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William Penn Wanted For Treason
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Pennsylvania founder William Penn supported James II during the Glorious Revolution, James’s attempt to regain the English throne. When William and Mary ascended the throne, Penn was suspected of treason.

[WILLIAM PENN]. Newspaper. The London Gazette, February 9, 1690, 2 pp., 6¼ x 11¼ in.

Inventory #30000.54       Price: $900

A Proclamation For Discovering and Apprehending the late Bishop of Ely, William Penn, and James Grahme.” 

“…William Penn, Esquire...have designed & endeavoured to depose their Majesties & subvers the government of this Kingdom by procuring an invasion of the same by the French, & other treasonable practices...for which cause several warrants for High Treason have been issued out against them, but they have withdrawn themselves from their usual places of abode and are fled from justice…” (p. 1,  col. 1).

With other news from late 17th century London.

Historical Background

William Penn (1644-1718) rejected his Anglican faith and joined the Society of Friends when he was 22 years old. His chagrined father, Admiral William Penn, had hoped his son would curry favor in the court of England’s King Charles II; instead, he saw his namesake persecuted and imprisoned during the confusion following the Interregnum and Restoration of the monarchy.  Because they would not swear a loyalty oath to Charles II, persecution of Quakers continued and helped sway Penn towards establishing a North American colony where religious rights would be protected. In 1677, Penn and other Quakers received land in West New Jersey. Penn remained in England, but worked to expand Quakerism in America.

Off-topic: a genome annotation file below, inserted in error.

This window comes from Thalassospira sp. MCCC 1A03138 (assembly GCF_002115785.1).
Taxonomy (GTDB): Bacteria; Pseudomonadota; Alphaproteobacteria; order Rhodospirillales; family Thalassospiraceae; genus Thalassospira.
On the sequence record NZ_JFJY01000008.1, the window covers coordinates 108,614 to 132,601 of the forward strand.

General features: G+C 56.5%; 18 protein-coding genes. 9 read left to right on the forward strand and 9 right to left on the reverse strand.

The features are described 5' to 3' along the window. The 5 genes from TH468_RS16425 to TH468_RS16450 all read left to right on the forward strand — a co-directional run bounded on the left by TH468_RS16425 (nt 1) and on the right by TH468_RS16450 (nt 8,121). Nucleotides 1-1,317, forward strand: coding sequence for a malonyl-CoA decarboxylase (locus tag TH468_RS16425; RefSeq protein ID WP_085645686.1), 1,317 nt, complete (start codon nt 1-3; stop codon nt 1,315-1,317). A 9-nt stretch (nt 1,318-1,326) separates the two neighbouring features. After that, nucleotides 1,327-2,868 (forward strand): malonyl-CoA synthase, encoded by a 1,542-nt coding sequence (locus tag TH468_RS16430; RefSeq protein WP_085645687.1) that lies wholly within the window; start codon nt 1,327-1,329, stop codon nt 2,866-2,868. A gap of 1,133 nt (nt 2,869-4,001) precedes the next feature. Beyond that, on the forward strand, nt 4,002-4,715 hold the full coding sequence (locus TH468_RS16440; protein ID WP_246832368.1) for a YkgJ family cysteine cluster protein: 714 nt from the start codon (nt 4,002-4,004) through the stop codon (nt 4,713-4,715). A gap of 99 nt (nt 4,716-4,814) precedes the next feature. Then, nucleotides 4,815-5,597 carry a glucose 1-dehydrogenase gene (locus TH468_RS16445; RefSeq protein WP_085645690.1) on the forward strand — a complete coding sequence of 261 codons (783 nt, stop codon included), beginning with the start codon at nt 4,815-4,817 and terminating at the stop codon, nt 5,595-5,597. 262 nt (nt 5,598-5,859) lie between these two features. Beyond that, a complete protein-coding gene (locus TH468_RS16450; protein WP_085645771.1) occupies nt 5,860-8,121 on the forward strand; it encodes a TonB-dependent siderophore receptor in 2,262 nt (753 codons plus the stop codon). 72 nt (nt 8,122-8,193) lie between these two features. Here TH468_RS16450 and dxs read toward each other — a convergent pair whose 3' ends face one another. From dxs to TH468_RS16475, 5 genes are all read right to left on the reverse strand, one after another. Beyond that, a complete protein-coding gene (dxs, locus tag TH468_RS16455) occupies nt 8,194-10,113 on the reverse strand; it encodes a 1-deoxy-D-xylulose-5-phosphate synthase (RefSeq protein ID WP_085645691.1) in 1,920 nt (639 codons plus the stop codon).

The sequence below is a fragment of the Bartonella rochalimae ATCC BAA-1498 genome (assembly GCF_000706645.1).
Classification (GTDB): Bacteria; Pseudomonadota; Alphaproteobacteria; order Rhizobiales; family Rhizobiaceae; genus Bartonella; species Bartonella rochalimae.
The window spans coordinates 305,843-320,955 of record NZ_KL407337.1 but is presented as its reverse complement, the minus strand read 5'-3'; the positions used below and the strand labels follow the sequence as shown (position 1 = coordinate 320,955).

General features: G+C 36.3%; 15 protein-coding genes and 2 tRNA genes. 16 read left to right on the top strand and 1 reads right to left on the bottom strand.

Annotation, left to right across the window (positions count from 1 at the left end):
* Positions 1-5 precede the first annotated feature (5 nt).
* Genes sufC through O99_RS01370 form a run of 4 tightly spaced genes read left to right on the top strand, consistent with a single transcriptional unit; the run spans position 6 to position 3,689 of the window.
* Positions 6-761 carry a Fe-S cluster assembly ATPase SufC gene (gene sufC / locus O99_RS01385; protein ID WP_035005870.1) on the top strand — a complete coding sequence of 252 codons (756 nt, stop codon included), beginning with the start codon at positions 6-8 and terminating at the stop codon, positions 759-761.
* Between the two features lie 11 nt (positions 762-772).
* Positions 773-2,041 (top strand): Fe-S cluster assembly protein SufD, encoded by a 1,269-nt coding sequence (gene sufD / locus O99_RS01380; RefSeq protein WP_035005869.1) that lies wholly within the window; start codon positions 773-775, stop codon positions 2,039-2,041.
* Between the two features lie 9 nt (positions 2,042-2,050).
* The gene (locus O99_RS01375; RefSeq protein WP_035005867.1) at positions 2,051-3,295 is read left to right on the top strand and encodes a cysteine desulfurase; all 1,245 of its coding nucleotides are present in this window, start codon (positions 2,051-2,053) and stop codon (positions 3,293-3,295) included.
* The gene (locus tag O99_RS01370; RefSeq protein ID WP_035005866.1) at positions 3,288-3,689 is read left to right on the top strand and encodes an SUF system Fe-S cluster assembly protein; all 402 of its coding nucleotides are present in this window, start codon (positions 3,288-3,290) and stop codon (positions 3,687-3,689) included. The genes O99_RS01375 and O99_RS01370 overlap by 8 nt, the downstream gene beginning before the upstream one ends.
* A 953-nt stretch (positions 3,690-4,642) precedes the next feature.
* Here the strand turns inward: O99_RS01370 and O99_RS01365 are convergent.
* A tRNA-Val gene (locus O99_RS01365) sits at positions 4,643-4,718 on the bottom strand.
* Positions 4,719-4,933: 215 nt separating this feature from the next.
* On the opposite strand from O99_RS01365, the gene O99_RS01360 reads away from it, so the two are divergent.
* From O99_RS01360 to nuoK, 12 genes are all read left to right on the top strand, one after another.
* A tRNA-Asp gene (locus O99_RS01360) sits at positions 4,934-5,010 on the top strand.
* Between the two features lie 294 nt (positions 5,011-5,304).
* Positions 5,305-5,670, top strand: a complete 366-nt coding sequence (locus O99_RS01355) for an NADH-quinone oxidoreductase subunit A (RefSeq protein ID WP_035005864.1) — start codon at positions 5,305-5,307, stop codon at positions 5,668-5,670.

Fortunately for Penn, his father had provided Charles II a large loan, and the King settled accounts with the elder Penn’s estate by granting his son a huge tract—over 45,000 square miles—of land south and west of New Jersey on March 4, 1681. Penn the younger then wrote a charter for the colony new colony that included free elections, jury trials, and freedom of religion. Technically, Penn’s power was limited by the Crown, but as a propriety colony, Penn was given considerable latitude to govern as he saw fit. He created a system of government that would include complete freedom of religion for any believers (unique for the era), representative government, and separation of powers. Hoping to convert his lands into wealth for himself and his family, he aggressively marketed the colony and quickly attracted a diverse group of settlers. Unfortunately, his colony was not a financial success, and he died in debt.

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